Be Brave Enough to Suck at Something New

Driving through the middle of nowhere, I stumbled upon a quirky independent coffee roaster. Amidst the aroma, sounds, and the chill vibe, a sign in the roasting area caught my eye: “Be brave enough to suck at something new.” The phrase resonated with me. It is a rallying cry for the humble learner in all of us. It’s an invitation to embrace imperfection, to step outside our comfort zones, and to celebrate the messy, exhilarating journey of growth.

Be Brave Enough to Suck at Something New

I remember the first time I tried oil pastels, intending to actually create something that could be called ‘art’. Nothing about my technique was sound. My hands trembled, my strokes were unsure, and the outcome was less a masterpiece and more a… well, let’s call it a mess. But here’s the thing—while the ‘painting ‘artwork’ didn’t turn out to be exhibit-worthy, the experience was incredibly liberating.

The Fear of Starting

We often wait for the ‘right’ moment to start something new—the perfect time when we magically have enough knowledge, skill, and confidence. But that moment rarely arrives. The fear of looking foolish can paralyze us, keeping us from taking that first step into unknown territories. My process is somewhat simple: Try something new. Fail. Decide later what I do about failure.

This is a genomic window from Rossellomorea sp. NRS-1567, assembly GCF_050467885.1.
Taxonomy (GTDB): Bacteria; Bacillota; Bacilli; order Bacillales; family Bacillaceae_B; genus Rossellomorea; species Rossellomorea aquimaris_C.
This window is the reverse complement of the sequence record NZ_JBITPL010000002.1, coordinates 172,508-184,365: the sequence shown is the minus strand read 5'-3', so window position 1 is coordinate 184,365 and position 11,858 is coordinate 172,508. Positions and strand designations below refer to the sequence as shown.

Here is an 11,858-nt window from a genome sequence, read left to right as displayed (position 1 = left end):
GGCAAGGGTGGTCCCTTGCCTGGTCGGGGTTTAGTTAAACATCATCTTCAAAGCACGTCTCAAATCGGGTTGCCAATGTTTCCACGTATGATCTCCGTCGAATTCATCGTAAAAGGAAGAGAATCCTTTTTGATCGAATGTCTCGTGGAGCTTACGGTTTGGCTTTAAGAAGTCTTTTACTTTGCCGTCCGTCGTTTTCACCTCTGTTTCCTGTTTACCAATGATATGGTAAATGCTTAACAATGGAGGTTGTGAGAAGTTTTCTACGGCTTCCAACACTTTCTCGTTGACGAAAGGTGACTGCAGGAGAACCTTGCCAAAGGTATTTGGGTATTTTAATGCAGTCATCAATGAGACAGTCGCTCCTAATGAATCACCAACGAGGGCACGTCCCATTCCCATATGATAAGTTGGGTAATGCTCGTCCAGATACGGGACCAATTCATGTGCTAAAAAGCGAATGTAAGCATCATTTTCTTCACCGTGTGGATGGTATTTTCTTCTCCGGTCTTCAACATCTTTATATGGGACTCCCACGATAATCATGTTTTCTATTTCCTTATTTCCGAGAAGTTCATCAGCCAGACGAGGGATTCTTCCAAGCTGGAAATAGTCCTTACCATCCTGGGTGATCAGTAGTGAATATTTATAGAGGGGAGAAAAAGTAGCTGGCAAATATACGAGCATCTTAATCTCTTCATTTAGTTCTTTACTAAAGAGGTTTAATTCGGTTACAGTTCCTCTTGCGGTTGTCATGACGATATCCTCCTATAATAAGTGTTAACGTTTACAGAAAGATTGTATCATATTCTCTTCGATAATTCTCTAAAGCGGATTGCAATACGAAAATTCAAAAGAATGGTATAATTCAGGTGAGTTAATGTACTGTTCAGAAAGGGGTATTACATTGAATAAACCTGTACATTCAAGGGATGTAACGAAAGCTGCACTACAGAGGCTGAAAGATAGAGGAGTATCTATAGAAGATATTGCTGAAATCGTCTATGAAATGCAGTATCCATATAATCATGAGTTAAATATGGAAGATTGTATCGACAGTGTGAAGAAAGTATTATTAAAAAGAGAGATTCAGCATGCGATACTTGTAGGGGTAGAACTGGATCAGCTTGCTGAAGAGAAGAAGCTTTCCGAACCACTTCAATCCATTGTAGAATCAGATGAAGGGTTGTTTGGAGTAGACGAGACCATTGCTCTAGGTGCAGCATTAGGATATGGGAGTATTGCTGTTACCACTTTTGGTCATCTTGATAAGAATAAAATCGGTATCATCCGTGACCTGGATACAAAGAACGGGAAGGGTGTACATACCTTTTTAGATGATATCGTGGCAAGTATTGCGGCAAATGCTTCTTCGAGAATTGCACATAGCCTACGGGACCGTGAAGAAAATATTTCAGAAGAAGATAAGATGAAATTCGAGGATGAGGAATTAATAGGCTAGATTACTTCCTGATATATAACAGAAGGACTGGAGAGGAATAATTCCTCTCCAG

Embracing the Suck

There is something beautiful about the struggle in learning. When we embrace the initial suckiness of a new skill, we are actually opening doors to new worlds, new connections, and new experiences. I learned this through the hundreds of misshapen cookies, software bugs, and amateurish fiction writing.

“Embrace every mistake. Sucking at something is the first step to getting better at it.”

Hans Scharler

Each failed attempt and minor improvement was a stepping stone. In these moments of trying and failing, we truly stretch and grow. We build resilience. We learn that improvement is possible and perfection is not the goal—growth is.

The Joy of Learning

The real joy of learning comes not from mastery but discovery and dopamine. Each time you allow yourself to be a beginner, you learn not just about the new skill but also about yourself. You learn about your own patience, resilience, and capacity to adapt and overcome.

And sometimes, you’ll surprise yourself. You’ll find a hidden talent or a passion that lights you up. Other times, you’ll learn to appreciate the talents and skills of others much more.

Keep Trying New Things

So, what’s next on your list to suck at? Whatever it is, approach it with curiosity rather than judgment. Dive into it with the enthusiasm of a child—fearless, playful, and eager. Remember, everyone starts somewhere, and everyone was once a beginner.

In a world that praises expertise and success, proudly being a novice can be a revolutionary act. After all, the learning journey is where all the fun and growth happens. Don’t deprive yourself of this joy because you’re scared to fail. Be brave, be bold, and be wonderfully bad at something new.


  1. I would go a step further. Don’t be afraid to suck at anything. If you enjoy it, do it. Life is not solely about striving for greatness.

    1. A wise person also told me to not question what you like too much. Everything unravels with pressure.

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